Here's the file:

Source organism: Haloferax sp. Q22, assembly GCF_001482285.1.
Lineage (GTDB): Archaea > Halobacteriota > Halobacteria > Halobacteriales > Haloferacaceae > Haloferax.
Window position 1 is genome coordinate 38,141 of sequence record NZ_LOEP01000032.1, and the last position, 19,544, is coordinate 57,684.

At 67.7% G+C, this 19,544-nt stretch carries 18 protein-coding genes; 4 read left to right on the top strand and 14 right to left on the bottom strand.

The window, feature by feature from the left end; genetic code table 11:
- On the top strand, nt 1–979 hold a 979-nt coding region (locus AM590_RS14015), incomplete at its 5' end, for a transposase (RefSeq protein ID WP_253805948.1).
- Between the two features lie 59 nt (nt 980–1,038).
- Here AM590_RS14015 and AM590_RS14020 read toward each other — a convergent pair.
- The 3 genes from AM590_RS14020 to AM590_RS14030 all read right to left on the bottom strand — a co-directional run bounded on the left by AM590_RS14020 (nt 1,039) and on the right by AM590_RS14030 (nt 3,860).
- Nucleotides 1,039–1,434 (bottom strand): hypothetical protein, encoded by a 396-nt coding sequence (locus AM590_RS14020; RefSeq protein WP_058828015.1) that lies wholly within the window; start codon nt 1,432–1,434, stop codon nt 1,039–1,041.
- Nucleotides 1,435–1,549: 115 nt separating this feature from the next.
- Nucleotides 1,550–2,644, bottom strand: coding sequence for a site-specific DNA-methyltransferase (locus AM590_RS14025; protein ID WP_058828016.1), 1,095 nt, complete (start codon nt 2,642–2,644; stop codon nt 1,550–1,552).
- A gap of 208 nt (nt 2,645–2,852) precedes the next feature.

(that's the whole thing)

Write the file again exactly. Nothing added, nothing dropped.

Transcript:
Source organism: Haloferax sp. Q22, assembly GCF_001482285.1.
Lineage (GTDB): Archaea > Halobacteriota > Halobacteria > Halobacteriales > Haloferacaceae > Haloferax.
Window position 1 is genome coordinate 38,141 of sequence record NZ_LOEP01000032.1, and the last position, 19,544, is coordinate 57,684.

At 67.7% G+C, this 19,544-nt stretch carries 18 protein-coding genes; 4 read left to right on the top strand and 14 right to left on the bottom strand.

The window, feature by feature from the left end; genetic code table 11:
- On the top strand, nt 1–979 hold a 979-nt coding region (locus AM590_RS14015), incomplete at its 5' end, for a transposase (RefSeq protein ID WP_253805948.1).
- Between the two features lie 59 nt (nt 980–1,038).
- Here AM590_RS14015 and AM590_RS14020 read toward each other — a convergent pair.
- The 3 genes from AM590_RS14020 to AM590_RS14030 all read right to left on the bottom strand — a co-directional run bounded on the left by AM590_RS14020 (nt 1,039) and on the right by AM590_RS14030 (nt 3,860).
- Nucleotides 1,039–1,434 (bottom strand): hypothetical protein, encoded by a 396-nt coding sequence (locus AM590_RS14020; RefSeq protein WP_058828015.1) that lies wholly within the window; start codon nt 1,432–1,434, stop codon nt 1,039–1,041.
- Nucleotides 1,435–1,549: 115 nt separating this feature from the next.
- Nucleotides 1,550–2,644, bottom strand: coding sequence for a site-specific DNA-methyltransferase (locus AM590_RS14025; protein ID WP_058828016.1), 1,095 nt, complete (start codon nt 2,642–2,644; stop codon nt 1,550–1,552).
- A gap of 208 nt (nt 2,645–2,852) precedes the next feature.